24th Dec 2015
Prime Minister Narendra Modi may have hugged Facebook founder Mark Zuckerberg during the latter’s much-publicised India visit, but India’s telecom regulator is far from embracing his company’s ‘Free Basics’ program, aimed ostensibly at providing free Internet in the country for services that sign on. And backed now by one of the most expensive newspaper ad campaigns in Indian tech history (double-page ads in all leading papers for several days: see image alongside).
The Telecom Regulatory Authority of India (TRAI) has asked Facebook’s Indian partner Reliance Communications to halt the program over concerns that it violates the tenets of net neutrality. This is after Facebook’s campaign to drum up support by prompting Facebook users to "send a message to TRAI and tell them that you support Free Basics in India."
Under the ‘Free Basics’ program, users (ostensibly, economically weaker sections of society) will be given free internet with access to pre-selected websites and services such as online shopping, health and news and current affairs. Access would come through a Facebook-branded portal, but could also be availably invisibly to, say, an Airtel user simply using Facebook.
Facebook’s first and till now only operator for its Free Basics offering is Reliance Communications, but it has been doing limited pilots with others. Airtel users have been seeing messages showing that Facebook is free on Airtel mobile data (until you click a YouTube or other media link that takes you outside Facebook).
A report in the Times of India quoting unnamed government sources said the Free Basics program would be paused till such time as TRAI handles the net neutrality issues. The question being asked now relates to the fairness of allowing a telecom operator to have differential pricing for different kinds of content.
The official goes on to add that Reliance Communications has given a compliance report stating that the program has been stopped. Earlier this month, Facebook had sent out notification to its users urging them to sign an online petition to TRAI asking it to save the program.
Facebook also came in for criticism in the United States for seeking support for its India program using the same means. Later, officials in the company attempted to sweep the mess under the carpet by suggesting that they had ‘erroneously turned on the notification’ for US users due to a coding error. But as net neutrality activists point out, TRAI would have no way of knowing which of the potentially millions of “support letters” came from US or non-Indian users.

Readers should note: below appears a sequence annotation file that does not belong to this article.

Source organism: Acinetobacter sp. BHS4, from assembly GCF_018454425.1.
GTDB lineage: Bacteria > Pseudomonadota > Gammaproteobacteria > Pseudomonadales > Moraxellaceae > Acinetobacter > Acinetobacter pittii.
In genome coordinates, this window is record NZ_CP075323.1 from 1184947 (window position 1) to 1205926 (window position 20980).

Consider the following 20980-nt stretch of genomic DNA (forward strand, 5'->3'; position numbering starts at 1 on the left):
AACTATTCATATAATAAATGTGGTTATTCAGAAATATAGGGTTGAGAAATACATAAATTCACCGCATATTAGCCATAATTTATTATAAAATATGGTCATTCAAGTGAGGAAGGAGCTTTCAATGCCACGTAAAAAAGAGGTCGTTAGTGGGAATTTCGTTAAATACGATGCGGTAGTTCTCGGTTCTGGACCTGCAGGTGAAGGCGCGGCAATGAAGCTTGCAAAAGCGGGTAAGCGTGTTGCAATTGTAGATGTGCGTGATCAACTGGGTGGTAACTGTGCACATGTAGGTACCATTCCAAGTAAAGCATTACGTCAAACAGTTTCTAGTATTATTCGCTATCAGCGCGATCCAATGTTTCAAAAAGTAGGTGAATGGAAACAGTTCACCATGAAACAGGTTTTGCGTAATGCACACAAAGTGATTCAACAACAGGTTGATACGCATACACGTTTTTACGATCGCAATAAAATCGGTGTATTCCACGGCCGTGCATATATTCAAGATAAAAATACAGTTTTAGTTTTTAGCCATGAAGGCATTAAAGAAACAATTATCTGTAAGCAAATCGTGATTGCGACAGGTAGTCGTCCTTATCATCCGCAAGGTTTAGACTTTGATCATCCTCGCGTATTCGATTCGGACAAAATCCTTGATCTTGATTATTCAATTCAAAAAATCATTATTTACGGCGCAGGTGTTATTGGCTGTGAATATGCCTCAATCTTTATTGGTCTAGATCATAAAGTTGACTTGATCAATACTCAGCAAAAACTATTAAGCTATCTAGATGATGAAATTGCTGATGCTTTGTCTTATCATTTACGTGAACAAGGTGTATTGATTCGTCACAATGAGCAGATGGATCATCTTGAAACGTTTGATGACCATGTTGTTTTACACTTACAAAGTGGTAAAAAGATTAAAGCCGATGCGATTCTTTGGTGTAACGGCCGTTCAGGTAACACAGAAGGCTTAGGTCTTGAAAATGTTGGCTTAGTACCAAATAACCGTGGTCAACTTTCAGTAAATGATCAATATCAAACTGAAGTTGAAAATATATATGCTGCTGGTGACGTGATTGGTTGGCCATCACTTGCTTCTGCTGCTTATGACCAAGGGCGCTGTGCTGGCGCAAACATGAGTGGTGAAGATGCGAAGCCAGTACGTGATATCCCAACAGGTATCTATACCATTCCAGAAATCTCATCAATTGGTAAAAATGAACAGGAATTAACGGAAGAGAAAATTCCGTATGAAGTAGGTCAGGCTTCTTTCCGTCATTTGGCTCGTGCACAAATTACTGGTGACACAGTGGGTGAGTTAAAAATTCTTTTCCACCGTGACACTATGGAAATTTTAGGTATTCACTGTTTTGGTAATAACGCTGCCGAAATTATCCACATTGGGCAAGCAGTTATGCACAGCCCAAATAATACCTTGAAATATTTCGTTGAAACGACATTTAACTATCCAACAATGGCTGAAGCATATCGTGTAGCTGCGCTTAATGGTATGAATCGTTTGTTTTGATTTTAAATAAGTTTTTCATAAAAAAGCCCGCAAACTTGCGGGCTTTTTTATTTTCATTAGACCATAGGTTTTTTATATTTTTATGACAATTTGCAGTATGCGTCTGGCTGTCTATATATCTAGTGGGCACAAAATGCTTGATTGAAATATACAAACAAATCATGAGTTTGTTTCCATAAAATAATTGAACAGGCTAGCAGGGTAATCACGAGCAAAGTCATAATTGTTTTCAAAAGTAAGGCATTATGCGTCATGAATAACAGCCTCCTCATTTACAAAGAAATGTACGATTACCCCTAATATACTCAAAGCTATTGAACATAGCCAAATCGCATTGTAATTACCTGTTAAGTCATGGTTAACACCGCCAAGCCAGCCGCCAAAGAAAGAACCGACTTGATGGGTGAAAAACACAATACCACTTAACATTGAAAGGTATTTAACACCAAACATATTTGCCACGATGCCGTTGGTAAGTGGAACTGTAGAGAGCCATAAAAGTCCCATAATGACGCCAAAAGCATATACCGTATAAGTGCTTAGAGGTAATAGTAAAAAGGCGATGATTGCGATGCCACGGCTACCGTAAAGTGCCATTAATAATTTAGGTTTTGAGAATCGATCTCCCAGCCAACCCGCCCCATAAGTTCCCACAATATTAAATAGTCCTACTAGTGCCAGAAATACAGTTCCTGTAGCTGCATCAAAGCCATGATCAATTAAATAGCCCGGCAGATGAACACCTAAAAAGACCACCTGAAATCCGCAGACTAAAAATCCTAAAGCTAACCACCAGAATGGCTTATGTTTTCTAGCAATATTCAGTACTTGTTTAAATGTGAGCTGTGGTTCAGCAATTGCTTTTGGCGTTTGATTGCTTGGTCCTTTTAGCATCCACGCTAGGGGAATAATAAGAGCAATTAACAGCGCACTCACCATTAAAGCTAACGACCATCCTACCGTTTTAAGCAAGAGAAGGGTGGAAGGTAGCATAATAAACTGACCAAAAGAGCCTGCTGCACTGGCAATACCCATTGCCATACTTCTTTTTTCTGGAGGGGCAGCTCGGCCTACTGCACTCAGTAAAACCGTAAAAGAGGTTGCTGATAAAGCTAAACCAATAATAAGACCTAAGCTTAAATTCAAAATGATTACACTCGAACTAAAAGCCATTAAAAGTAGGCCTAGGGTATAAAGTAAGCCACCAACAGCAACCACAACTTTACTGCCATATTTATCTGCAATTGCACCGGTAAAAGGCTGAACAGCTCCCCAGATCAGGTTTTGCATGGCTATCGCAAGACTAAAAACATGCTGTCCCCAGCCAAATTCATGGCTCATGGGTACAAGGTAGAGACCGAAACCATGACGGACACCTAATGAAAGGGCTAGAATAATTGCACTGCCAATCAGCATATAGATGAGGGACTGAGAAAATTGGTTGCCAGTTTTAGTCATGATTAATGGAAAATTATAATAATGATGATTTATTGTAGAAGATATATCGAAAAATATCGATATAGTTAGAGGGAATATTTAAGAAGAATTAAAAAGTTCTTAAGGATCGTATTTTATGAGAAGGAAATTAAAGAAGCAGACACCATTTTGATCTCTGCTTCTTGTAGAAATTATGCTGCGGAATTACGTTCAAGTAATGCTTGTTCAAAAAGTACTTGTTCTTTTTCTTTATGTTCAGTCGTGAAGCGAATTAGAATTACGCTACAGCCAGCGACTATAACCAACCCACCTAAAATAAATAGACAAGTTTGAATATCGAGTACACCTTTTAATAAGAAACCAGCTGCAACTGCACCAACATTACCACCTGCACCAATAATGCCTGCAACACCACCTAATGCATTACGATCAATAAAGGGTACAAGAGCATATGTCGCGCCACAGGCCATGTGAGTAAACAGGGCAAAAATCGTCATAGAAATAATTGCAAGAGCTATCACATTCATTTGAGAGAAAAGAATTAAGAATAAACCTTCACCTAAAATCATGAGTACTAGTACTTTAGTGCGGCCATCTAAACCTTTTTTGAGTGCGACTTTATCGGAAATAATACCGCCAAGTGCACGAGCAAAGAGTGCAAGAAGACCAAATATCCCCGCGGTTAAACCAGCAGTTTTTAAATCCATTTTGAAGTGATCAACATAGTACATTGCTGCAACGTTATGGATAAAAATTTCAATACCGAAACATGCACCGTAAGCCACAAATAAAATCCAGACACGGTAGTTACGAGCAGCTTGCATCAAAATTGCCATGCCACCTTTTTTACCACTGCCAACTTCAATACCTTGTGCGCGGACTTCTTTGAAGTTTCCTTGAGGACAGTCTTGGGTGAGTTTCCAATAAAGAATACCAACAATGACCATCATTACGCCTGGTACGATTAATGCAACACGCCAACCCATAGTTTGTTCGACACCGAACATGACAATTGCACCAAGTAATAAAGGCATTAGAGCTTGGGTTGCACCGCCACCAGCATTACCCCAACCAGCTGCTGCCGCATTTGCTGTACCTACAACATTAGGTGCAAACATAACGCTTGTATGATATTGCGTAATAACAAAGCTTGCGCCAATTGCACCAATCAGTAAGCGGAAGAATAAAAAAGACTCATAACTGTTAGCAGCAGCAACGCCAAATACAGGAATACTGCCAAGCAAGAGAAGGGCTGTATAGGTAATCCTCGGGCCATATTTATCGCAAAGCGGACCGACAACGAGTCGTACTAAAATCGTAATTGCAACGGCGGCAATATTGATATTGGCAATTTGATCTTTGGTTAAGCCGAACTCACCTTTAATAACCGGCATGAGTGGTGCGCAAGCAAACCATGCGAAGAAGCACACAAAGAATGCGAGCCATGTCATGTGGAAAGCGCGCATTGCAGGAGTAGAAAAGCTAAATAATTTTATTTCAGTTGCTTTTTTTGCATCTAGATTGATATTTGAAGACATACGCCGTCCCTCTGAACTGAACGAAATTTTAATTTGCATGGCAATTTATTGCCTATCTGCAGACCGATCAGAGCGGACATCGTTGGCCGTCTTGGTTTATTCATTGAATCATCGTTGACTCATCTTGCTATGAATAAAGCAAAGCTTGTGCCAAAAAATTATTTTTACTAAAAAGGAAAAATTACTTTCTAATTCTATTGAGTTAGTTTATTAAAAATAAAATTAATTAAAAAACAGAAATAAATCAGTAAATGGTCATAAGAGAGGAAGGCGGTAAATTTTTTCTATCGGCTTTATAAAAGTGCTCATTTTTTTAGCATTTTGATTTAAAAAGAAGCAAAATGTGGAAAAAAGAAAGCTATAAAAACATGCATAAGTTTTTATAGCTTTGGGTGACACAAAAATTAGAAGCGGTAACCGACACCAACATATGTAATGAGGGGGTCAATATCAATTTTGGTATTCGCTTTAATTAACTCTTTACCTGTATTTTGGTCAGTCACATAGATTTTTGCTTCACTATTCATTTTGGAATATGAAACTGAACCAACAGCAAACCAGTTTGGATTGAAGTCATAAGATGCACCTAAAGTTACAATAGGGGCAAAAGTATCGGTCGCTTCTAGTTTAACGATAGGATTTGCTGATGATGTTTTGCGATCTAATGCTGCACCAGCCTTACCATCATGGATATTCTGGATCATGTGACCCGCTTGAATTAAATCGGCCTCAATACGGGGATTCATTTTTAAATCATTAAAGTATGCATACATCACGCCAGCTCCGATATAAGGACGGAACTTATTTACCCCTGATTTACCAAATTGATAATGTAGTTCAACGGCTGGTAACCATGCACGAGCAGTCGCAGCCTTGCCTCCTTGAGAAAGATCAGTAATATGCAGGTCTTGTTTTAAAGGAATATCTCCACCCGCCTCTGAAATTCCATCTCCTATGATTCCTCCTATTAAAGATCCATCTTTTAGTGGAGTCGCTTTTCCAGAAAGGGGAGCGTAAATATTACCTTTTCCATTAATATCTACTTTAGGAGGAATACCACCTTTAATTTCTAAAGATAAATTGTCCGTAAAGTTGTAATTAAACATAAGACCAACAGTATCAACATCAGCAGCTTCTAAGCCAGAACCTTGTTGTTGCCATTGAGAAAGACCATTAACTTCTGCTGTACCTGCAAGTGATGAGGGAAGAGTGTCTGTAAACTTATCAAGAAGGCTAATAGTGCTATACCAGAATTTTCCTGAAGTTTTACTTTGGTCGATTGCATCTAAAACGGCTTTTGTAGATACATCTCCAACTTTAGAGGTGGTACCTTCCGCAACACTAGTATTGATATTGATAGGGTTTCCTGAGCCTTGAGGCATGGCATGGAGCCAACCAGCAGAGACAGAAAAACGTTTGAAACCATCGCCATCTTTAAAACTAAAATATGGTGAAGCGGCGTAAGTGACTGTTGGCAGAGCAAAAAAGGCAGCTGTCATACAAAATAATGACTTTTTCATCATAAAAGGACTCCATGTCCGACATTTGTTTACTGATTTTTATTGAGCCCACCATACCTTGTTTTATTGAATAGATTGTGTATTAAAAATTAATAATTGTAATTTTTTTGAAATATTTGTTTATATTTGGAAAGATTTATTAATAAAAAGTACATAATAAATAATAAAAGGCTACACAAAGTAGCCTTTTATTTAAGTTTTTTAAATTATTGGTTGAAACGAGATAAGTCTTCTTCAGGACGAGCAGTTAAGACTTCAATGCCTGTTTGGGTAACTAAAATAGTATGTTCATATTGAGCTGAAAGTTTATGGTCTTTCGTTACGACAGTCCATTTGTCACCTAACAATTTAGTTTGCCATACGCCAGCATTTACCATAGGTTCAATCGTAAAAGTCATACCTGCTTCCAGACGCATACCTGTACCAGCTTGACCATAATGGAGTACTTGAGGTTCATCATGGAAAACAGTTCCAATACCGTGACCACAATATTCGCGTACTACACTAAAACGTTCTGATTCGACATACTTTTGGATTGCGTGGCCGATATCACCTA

While the debate continues in government circles, Indian industry has now joined issues with Facebook suggesting that the ‘Free Basics’ program was contrary to the net neutrality idea. A report published in the Business Standard newspaper (Full Report) quotes Vijay Shekhar Sharma, founder of PayTM as saying “Oh my fellow Indians, either choose this or do a jihad for independent Internet later or pick net neutrality today.”
"People are being tricked into supporting Free Basics under the guise of digital equality," wrote Amol Malviya, former chief technology officer at Flipkart, India's largest e-commerce firm, on his blog. "Notice the language on the page? It makes any critic of Free Basics appear to be an enemy of digital equality. People will listen to the critics' arguments much lesser when there's a question mark on their intent,” he says.
Apart from its FreeBasics deal with Reliance Communications, Facebook has been quietly trying out zero-rating deals with others: such as Free Facebook access for Airtel
On its part, Facebook has launched a campaign to save the program. It says “This campaign gives people the opportunity to support digital equality in India," Facebook said in a statement on its Save Free Basics campaign. We are committed to Free Basics and to working with Reliance and the relevant authorities to help people in India get connected."
Raj Narayan is Chief Content Officer at Trivone, publishers of TechTree (twitter: @OnlineObelix)
Why TRAI Put The Brakes On Free Basics
And why Facebook’s aggressive, expensive campaign to take on India’s ‘Net Neutrality activists’ backfired
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